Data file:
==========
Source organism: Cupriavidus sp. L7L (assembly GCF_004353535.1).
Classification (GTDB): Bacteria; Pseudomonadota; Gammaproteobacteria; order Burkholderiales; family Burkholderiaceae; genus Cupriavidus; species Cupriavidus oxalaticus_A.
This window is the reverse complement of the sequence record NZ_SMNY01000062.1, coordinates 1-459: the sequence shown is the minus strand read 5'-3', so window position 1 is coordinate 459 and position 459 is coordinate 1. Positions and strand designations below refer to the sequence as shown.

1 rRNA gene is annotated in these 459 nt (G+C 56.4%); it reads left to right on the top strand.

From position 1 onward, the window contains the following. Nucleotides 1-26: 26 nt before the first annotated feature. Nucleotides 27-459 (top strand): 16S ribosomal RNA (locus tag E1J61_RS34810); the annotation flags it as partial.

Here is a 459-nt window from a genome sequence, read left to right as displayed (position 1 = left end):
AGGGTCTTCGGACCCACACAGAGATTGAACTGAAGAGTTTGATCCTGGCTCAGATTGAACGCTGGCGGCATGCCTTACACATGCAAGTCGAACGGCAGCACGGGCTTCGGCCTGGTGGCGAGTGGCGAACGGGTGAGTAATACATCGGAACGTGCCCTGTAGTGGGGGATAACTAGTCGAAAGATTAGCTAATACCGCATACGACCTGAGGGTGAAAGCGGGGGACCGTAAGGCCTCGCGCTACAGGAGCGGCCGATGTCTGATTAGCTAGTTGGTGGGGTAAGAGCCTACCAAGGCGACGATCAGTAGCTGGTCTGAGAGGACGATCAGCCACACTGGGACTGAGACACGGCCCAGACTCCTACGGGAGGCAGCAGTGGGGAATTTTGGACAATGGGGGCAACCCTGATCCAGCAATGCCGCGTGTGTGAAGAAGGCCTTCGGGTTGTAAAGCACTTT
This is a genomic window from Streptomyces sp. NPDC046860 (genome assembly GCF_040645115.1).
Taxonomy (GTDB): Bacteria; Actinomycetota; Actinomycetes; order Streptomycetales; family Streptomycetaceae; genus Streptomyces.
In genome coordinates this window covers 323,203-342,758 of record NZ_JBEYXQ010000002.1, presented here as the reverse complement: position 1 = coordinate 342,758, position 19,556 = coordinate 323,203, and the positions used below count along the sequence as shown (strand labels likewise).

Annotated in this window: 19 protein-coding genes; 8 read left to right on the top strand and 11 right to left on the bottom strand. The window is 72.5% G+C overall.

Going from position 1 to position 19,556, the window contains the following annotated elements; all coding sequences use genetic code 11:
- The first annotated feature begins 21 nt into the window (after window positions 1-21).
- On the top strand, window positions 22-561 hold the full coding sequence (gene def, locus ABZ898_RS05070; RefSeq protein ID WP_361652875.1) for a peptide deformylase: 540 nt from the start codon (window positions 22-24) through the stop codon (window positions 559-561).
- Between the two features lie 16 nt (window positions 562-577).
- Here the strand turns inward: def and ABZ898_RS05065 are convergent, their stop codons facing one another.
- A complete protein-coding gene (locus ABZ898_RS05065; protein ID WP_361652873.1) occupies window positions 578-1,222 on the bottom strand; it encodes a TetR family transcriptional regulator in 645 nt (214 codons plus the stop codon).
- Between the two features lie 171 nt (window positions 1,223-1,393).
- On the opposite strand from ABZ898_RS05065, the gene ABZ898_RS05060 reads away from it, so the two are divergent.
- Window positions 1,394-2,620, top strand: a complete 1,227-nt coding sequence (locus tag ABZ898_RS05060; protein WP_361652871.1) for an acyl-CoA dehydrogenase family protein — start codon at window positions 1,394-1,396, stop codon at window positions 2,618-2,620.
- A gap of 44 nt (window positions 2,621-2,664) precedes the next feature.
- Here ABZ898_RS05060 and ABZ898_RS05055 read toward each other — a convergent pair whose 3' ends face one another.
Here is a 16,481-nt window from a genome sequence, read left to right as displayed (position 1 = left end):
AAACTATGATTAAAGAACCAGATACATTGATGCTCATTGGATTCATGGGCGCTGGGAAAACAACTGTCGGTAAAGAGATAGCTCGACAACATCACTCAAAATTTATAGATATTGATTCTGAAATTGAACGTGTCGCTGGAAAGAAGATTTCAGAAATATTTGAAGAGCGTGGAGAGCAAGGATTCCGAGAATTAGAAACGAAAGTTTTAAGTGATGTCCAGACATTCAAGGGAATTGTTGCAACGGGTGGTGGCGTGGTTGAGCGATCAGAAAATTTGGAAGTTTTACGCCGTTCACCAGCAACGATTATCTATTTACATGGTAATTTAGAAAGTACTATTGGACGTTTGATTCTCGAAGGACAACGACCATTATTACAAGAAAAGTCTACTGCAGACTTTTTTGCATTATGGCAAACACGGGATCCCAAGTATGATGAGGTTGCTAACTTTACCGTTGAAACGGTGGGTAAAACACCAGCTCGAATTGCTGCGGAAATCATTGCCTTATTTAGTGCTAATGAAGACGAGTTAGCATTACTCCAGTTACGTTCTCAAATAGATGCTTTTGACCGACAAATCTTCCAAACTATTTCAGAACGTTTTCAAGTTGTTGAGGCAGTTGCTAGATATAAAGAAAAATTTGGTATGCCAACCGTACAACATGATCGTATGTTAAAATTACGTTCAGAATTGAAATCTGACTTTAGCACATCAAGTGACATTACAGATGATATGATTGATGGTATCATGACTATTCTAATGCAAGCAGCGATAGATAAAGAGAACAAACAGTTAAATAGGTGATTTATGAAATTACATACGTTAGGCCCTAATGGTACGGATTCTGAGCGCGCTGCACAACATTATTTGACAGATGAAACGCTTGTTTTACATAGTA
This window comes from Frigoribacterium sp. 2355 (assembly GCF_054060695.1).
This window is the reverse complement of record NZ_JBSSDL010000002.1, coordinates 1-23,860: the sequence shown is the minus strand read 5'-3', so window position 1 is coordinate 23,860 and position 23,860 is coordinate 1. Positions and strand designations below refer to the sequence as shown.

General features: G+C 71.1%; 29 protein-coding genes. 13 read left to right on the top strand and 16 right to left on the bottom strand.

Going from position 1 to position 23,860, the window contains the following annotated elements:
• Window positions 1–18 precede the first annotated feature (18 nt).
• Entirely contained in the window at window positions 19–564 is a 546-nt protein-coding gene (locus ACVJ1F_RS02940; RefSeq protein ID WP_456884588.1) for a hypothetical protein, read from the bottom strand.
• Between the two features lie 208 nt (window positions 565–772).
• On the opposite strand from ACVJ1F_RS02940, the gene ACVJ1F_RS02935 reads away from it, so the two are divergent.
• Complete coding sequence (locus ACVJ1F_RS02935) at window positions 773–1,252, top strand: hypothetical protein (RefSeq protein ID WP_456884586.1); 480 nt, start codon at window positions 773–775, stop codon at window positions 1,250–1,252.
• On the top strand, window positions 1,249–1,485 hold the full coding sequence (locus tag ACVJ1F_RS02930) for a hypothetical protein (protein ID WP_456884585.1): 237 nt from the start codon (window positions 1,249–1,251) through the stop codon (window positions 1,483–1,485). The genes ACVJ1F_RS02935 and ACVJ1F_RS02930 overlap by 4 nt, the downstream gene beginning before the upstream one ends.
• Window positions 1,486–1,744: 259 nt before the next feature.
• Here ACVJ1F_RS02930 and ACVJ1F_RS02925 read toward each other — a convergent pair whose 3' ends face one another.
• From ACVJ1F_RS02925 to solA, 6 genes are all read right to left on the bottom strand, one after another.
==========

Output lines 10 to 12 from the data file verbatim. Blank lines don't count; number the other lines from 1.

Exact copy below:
In genome coordinates this window covers 323,203-342,758 of record NZ_JBEYXQ010000002.1, presented here as the reverse complement: position 1 = coordinate 342,758, position 19,556 = coordinate 323,203, and the positions used below count along the sequence as shown (strand labels likewise).

Annotated in this window: 19 protein-coding genes; 8 read left to right on the top strand and 11 right to left on the bottom strand. The window is 72.5% G+C overall.

Going from position 1 to position 19,556, the window contains the following annotated elements; all coding sequences use genetic code 11: